Thanks to uneven glacial activity in the Great Lakes Basin thousands of years ago, there are about 35, 000 islands scattered throughout the five Great Lakes of Huron, Michigan, Erie, Superior, and Ontario. From tiny uninhabitable bits of floating land to one of the largest freshwater islands in the world and everything in between, here are some of the most notable of the bunch to explore the next time you feel like doing a bit of island-hopping.
St. Joseph Island
This second-largest island on Lake Huron in Northern Ontario is a major maple syrup production centre in the province thanks to all its maple trees, with more than a dozen family-run operations bottling the liquid gold.
In addition to attractions like national historic site Fort St. Joseph and the island’s own museum, the two main communities, Richards Landing and Hilton Beach, host annual events, such as the Maple Syrup Festival, Arts at the Dock, and the Great Canadian Arts Festival to draw in tourists.
Separating upper Lake Huron from Georgian Bay, this island in Ontario covers 2, 766 square kilometres and is one of the world’s largest islands in any inland body of water. The island itself contains four major rivers and more than 100 lakes, which in turn contain some islands themselves. There are tons of things to keep you busy here: camping, fishing, swimming, hunting, cycling, boating, horseback riding, and hiking are just a few options. The well-known Cup and Saucer Trail has a lookout that provides a spectacular view of the island.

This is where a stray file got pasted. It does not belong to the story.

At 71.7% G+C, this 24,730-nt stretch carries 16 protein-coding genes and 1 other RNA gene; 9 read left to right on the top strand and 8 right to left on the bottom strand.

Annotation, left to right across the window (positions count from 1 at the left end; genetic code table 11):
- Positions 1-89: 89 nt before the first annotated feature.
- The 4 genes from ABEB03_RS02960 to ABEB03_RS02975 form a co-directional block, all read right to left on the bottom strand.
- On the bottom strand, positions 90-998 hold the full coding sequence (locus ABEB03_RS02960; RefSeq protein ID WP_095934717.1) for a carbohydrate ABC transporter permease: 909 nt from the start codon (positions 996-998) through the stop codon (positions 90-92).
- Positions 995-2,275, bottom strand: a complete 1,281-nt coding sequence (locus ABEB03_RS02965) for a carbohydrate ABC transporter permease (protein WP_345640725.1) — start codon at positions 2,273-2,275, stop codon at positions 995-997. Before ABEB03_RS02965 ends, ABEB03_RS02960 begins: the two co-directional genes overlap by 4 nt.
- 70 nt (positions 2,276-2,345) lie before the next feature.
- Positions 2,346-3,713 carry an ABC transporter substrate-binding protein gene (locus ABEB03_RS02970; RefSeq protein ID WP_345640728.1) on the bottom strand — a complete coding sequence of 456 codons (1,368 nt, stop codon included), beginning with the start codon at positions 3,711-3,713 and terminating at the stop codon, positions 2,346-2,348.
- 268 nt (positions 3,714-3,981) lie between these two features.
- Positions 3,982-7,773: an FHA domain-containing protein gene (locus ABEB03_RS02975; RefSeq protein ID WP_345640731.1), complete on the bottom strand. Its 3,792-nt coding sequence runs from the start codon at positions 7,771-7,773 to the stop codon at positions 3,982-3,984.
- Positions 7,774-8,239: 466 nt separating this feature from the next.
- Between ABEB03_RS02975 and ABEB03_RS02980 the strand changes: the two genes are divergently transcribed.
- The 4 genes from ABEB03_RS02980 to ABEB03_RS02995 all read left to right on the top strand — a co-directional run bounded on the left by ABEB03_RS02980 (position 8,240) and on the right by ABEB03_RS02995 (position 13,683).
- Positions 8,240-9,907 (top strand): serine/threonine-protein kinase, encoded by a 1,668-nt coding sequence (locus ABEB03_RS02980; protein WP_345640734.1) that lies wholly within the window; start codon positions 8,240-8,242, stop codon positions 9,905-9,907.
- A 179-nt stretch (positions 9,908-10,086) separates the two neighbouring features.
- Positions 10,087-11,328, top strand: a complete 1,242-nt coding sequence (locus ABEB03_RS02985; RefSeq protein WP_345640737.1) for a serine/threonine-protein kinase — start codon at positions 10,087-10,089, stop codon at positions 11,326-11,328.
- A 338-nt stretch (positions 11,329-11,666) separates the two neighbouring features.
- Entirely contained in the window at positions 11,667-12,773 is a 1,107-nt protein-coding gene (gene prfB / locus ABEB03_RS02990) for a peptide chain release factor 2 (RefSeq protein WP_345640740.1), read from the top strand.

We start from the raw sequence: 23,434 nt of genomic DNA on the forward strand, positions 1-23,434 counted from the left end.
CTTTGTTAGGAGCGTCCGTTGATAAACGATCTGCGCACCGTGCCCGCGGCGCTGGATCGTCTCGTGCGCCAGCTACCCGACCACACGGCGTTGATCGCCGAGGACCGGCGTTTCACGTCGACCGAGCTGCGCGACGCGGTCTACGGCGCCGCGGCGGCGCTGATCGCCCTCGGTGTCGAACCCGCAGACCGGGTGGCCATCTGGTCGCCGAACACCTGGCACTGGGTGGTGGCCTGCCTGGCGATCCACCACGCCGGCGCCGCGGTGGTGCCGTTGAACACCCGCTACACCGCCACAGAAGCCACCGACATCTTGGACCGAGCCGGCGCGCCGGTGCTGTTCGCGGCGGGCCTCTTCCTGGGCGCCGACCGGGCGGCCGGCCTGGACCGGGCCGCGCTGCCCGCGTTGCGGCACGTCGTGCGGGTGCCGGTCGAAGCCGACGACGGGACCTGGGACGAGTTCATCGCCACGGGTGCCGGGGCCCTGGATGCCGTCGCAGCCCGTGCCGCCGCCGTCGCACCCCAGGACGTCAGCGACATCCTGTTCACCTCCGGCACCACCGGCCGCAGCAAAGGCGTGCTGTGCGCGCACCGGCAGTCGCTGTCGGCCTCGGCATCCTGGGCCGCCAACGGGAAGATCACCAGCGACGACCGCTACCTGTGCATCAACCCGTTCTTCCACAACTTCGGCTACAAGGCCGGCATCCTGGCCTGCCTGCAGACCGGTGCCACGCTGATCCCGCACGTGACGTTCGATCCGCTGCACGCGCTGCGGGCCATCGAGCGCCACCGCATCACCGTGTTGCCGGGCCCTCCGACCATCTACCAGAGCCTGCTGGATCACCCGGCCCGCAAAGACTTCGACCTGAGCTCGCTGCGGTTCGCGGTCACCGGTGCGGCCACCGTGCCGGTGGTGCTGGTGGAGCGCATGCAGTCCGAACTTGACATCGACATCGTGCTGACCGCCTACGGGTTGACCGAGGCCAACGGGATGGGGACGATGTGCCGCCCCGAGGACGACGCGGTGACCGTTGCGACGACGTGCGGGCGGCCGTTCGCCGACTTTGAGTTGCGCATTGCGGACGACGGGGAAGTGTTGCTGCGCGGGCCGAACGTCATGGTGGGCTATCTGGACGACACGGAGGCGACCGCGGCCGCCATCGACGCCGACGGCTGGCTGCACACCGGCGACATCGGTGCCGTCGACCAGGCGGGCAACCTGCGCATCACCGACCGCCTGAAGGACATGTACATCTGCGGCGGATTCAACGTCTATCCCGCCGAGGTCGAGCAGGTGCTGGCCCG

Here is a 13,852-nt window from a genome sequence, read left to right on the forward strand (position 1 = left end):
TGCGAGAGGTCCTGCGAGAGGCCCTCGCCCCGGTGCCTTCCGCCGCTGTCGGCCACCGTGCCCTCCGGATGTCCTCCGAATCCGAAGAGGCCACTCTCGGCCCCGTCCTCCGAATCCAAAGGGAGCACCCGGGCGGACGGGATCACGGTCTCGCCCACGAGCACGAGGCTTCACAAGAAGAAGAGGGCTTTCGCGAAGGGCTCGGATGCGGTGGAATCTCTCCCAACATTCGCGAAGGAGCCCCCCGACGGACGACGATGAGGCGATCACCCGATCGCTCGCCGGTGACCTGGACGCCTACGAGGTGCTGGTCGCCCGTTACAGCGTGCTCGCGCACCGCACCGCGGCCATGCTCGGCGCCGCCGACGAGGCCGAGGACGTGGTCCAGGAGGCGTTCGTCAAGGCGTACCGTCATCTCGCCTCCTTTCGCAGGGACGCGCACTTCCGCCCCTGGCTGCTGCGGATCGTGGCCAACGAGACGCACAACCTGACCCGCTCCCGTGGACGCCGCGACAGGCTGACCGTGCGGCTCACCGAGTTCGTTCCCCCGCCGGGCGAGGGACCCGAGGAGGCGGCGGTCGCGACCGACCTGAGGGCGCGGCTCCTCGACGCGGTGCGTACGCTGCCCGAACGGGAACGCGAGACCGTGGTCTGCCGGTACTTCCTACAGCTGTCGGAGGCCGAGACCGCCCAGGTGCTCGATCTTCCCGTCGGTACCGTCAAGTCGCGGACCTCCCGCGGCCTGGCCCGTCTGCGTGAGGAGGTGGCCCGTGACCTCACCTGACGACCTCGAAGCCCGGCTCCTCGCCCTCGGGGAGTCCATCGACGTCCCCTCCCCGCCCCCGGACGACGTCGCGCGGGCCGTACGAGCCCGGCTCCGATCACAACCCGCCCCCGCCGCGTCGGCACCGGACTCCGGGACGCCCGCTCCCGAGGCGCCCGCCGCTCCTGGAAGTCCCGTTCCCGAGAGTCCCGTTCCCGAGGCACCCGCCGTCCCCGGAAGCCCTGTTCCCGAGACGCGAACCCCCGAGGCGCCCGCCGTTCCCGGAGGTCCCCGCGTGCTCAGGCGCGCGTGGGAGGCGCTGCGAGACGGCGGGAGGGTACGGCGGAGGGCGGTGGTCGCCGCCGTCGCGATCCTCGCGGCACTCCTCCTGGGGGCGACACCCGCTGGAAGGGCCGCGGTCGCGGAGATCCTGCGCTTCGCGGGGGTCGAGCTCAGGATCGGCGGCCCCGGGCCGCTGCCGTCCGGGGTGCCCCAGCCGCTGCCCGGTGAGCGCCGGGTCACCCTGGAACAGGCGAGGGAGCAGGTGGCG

Michipicoten Island in the northeastern part of Lake Superior is northwest of Sault Ste. Marie and southwest of Wawa, Ontario. Pronounced Mish-i-pe-cotton, this seemingly floating “Mystic Isle” has a constantly changing appearance, depending on the amount of fog in the air that day: sometimes it looks closer or further away, and some days it can appear as one island or three. This remote, uninhabited island is popular with adventurous kayakers, and there are week-long guided sea kayak trips where you can take in breathtakingly beautiful scenery and wildlife.
Renowned for its locally made fudge, a fort used in the War of 1812, and a historical hotel, this island on Lake Huron belongs to the state of Michigan. The Grand Hotel has hosted the likes of Thomas Edison, Mark Twain, and five U.S. presidents, and because there is a ban on almost all motor vehicles on the island (walking and biking are encouraged), guests are transported to the hotel via horse-drawn carriage. Mackinac is a popular tourist spot due to its buildings’ notable architectural styles, the numerous cultural events it hosts, and its scenic beaches.
Dubbed “America’s Emerald Isle” due to its large number of Irish descendents, Lake Michigan’s largest island has sandy beaches and hike-ready forests, but it’s biggest claim to fame is its past history as the home of a Mormon monarchy. James J. Strang, who founded the Church of Jesus Christ of Latter Day Saints, and his followers (Strangites), founded the town of St. James here in 1848. Strang declared himself king of the Strangites until he was shot in the back by two disgruntled followers in 1856. Irish immigrants eventually drove out the Strangites, turning it into a fishing town, and both its Strangite and Irish histories are now commemorated at The Old Mormon Print Shop Museum and the Marine Museum, respectively.
Ontario’s Pelee Island is the southernmost populated point in Canada and the largest island in Lake Erie. Due to its Mediterranean-like climate, the island has the perfect conditions for grape growing and boasts the largest estate winery in the country, covering over 600 acres. The island is also an important stop for migratory birds each spring and fall, making it a popular spot for birdwatching. Fall and winter pheasant hunts are a tradition that began in the early 1900s to curb the island’s burgeoning population of the birds, and draw hunters from all over.